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Trumpetvine Flower Frustration

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Trumpetvine Quirks

Question of the Week

Trumpetvine Flower Frustration

Spectacular when in bloom, some trumpetcreeper vines can take a decade or more to bloom for the first time! Q. I planted three hummingbird vines on a large fence almost ten years ago and they've yet to bloom. On the advice of friends, neighbors and family, I've variously fertilized them, cut them to the ground, and pruned their roots by driving a spade into the ground a foot from their trunks - all to no avail. Is there any chance that I'll see their stunning orange flowers in my lifetime?

A. First, I'm pretty sure that you're referring to Trumpetcreeper? It's an incredibly rapid-growing vine that includes both a North American native species (Campsis radicans), a species native to the Korean peninsula (Campsis grandiflora) and their hybrids (Campsis x tagliabuana).

Trumpetcreeper can easily engulf utility poles if given the opportunity!In researching this response to your question, I came across an article published in the 1994 research conference proceedings of the Southern Nursery Association that might shed some light on your frustration with these house-eating vines, at left?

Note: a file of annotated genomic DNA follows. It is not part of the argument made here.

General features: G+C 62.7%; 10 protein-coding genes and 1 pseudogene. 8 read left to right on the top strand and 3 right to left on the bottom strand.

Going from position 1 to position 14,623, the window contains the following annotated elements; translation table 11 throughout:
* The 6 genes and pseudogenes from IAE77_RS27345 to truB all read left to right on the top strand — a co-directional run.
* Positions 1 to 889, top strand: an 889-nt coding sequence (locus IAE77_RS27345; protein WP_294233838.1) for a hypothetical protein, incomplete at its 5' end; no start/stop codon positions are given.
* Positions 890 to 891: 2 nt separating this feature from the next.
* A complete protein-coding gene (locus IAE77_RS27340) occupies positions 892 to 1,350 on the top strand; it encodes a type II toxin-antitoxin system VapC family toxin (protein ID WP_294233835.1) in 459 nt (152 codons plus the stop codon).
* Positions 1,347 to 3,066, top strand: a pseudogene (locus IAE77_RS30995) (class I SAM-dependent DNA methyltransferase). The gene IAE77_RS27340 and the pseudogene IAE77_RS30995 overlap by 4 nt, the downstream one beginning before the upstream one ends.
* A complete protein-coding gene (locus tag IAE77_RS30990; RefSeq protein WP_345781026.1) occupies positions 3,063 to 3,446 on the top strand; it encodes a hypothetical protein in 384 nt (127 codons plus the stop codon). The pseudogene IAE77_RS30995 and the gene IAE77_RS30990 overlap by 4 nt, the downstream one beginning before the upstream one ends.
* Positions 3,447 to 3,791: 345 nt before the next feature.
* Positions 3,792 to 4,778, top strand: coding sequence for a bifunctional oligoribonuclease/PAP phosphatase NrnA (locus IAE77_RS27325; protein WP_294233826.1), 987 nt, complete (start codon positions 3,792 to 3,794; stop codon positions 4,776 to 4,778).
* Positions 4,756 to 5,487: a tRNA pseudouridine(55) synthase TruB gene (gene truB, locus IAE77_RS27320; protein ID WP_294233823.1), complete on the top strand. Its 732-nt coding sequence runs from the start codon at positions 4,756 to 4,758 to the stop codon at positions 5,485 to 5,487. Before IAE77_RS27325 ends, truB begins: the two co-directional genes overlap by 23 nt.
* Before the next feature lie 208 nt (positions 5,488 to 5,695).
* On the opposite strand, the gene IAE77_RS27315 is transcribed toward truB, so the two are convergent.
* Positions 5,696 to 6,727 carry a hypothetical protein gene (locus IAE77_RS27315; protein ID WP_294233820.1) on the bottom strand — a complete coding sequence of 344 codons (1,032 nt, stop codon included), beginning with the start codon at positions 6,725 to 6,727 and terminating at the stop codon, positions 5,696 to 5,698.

Without getting into the nitty-gritty details, the article suggests that there are "adult" and "juvenile" forms of trumpetcreeper.

The adult forms generally flower within a couple of seasons of being planted in a landscape. Juvenile forms, on the other hand, may take five to ten or more years before producing their first flowers!

Because these forms look very similar to the untrained eye, nursery stock growers may be unaware that they're mixing stem cuttings of adult and juvenile forms of trumpetcreeper in their propagation beds.

While these cuttings look almost identical, those taken from adult forms apparently root slowly and in low percentages, while juvenile forms root quickly and in high percentages.

The end result is that growers may often, though  unknowingly ship trumpetcreeper vines derived mostly from easy-to-propagate, but slow-to-flower juvenile forms.

Therefore, it may be that your vines are still maturing into plants capable of flowering, even after all these years?

The only thing you can do at this point to prune them very hard in late winter or early spring to established a framework of two or three main trunks and several long shoots/branches, or "arms" off of each trunk. All remaining, vine-like stems coming off of these arms should then be cut back to no more than two or three buds.

Repeating this hard pruning for several years will result in the formation of short, palm-like stem "spurs" along the arms from which shoots capable of forming flowers are more likely to emerge.